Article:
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High School Diploma

NEWS
By Kerry O'Rourke and Kerry O'Rourke,Staff Writer | June 27, 1993
The Kelly sisters have always had spunk. Now they're smart, too.Not that they weren't smart before they went back to high school, but with diplomas on the wall, they're not afraid to give an opinion, offer a suggestion, tell a story.High school has emboldened them."I like the whole world now. It's all mine. I've just got to figure out what to do with it," said Sharon A. Franklin, 47, of Reisterstown, the youngest Kelly sister."I feel confident now," said her sister, Patricia L. Dietz, 49, of Lineboro.
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NEWS
By Perry L. Weed | March 24, 2014
The Bureau of Labor Statistics' (BLS) employment projections from 2012 through 2022 confirm what Americans already know: The nation is in a structural unemployment crisis, and the outlook is bleak. The U.S. job market has changed radically. Jobs are much harder to get, and better paying jobs require higher education or more advanced technical training. In 2012, workers with a post-secondary education or higher earned a median income of $57,770 - more than twice the $27,670 earned by those with only a high school diploma.
NEWS
By Larry Perl, lperl@tribune.com | April 6, 2013
The word was tristeza. It's a disease of citrus trees, but more importantly, for Tobey Roland, it once scored 228 points for him in a game of Scrabble, he said. Roland, 52, of Mount Washington, loves Scrabble and estimates he has played in 120 tournaments, winning eight to 10, since he started playing competitively in 2005. "It's fun and challenging," said Roland, an independent financial investor. "It's really more about probabilities, using premium spots and letters and getting bonuses by using seven-letter words.
NEWS
By Erica L. Green, The Baltimore Sun | November 23, 2013
The journey to a high school diploma for most Maryland students spans four years, 720 days of classes, and a slate of state tests. But for dozens of Baltimore youths, the journey has involved a two-hour trip up Interstate 95, a three-hour exam and a $500 check. Over the past year and a half, the Baltimore City Department of Social Services paid $40,000 of taxpayer money to send youths in foster care to a private Christian school in Philadelphia where they have obtained a high school diploma in one day. Social Services officials defend the program, despite its unusual method of providing diplomas.
NEWS
November 29, 2013
The Maryland Department of Education defines a high school diploma as a 12-year course of study and achievement. Twelve years cannot be shortened, which is why the Baltimore City Department of Social Services had to go to Pennsylvania. There, what you know is more important than how long you sat in a classroom ( "Baltimore foster care youths get diploma in a day in Philadelphia," Nov. 23). I brought this problem to the attention of state officials in the 1980s, when my son scored a 1330 on the SAT at the age of 13. The Baltimore County officials would not allow him to attend college because he hadn't sat for 12 years in a school classroom.
NEWS
February 4, 2014
The minimum wage is a permanent wage for the undereducated, for whom robots and overseas labor have replaced the unskilled work that once paid a living wage ( "Not so fast on minimum wage," Feb. 1). Moreover, by permitting students to leave school at age 16 without a high school diploma, as 15 percent of students currently do, the state bears significant responsibility for creating this underclass of workers. Even high school graduates who do not proceed to college or acquire a vocational skill in high school are unprepared for work that is much beyond the level of a minimum wage.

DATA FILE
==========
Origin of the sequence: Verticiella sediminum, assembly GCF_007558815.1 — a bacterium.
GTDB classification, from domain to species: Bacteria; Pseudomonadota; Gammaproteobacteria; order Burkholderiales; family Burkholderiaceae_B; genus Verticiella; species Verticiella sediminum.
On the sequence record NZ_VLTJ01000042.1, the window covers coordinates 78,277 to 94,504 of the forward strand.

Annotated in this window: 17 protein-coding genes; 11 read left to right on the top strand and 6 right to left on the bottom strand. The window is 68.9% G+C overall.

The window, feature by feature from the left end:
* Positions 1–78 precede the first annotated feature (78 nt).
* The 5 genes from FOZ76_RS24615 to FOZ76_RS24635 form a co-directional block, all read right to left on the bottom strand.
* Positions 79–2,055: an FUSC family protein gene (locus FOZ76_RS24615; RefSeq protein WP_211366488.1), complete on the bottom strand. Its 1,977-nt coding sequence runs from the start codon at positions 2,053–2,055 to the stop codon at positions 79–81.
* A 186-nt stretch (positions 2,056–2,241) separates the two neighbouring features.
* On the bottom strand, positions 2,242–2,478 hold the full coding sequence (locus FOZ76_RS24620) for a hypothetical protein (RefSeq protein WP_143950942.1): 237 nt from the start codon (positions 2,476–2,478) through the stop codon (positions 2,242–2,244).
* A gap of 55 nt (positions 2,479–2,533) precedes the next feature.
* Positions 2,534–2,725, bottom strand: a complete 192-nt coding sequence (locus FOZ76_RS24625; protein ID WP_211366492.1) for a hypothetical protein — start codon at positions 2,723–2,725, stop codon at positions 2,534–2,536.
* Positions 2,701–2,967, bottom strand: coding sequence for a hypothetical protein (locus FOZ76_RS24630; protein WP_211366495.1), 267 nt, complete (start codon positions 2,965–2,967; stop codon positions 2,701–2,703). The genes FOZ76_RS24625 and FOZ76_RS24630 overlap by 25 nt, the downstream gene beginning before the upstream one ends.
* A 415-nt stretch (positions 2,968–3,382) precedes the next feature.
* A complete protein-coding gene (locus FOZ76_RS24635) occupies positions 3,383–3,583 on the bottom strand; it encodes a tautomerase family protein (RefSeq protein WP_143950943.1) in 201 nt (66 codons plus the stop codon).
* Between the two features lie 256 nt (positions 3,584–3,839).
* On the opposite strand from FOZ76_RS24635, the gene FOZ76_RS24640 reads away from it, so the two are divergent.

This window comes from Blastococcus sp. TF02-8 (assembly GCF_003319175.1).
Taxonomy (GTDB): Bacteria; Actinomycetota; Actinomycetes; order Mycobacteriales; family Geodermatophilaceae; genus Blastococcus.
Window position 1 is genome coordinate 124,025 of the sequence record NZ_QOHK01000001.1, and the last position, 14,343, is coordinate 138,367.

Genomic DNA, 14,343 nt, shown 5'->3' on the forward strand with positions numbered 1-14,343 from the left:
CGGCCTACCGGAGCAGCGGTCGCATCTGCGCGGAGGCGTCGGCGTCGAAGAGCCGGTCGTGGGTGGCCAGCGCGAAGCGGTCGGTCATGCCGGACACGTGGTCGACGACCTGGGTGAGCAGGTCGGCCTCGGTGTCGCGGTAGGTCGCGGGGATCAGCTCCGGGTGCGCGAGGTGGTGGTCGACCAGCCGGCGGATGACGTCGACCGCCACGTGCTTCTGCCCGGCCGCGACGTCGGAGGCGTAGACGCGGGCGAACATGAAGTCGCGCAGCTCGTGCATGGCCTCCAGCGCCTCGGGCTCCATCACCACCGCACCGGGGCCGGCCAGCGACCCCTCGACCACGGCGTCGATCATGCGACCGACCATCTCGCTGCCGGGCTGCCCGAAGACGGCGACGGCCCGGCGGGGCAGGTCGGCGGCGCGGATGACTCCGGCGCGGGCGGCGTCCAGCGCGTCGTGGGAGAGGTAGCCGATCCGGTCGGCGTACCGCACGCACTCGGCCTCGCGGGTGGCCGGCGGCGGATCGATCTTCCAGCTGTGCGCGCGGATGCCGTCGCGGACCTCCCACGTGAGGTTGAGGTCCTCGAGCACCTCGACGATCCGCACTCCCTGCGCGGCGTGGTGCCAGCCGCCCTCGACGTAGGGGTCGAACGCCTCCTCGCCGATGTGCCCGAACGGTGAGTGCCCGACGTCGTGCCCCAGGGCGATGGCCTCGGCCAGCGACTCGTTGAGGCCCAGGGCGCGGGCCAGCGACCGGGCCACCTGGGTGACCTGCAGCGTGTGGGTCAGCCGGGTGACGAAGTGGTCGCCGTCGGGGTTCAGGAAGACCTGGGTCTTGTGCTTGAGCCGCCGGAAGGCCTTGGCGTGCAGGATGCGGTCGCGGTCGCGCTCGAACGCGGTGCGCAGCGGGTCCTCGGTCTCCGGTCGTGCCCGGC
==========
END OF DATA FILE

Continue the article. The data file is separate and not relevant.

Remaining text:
NEWS
April 14, 2014
Nancy Reigle in her letter, "Is vocational education still a possibility for Maryland?" (April 10), is right on time with her remarks about students being forced to feel they must go to college, presumably to "better themselves. " Not every student is college material. Heaven knows we already have far too many lawyers, doctors, computer "experts," etc. to find work. Furthermore, there is absolutely nothing shabby about being a worker who is "gainfully employed" and making an honest living.
NEWS
By Howard Libit and Howard Libit,SUN STAFF | May 24, 2000
Principals, business leaders and education activists from across Maryland urged the state school board yesterday not to abandon plans for high school graduation exams, and their lobbying appeared to succeed. State school board President Edward Andrews -- who a month ago threatened to propose that the board kill the tests in a critical vote scheduled for this morning -- said yesterday that the testimony persuaded him to keep pushing ahead with the core of the state's plan for a rigorous set of tests.
NEWS
February 2, 2003
Schools set meetings for budget process The Carroll County public school system has announced the dates for public meetings regarding the school board's operating budget for the 2003-2004 school year. Meetings will be held as follows: Tuesday: Presentation of the superintendent's proposed budget, 7 p.m. at Oklahoma Road Middle School, 6300 Oklahoma Road, Eldersburg. Feb. 13: Presentation of the proposed budget, 7 p.m. at Shiloh Middle School, 3675 Willow St., Hampstead. Feb. 20: Presentation and adoption of the proposed budget, 7 p.m. at Westminster High School, 1225 Washington Road.
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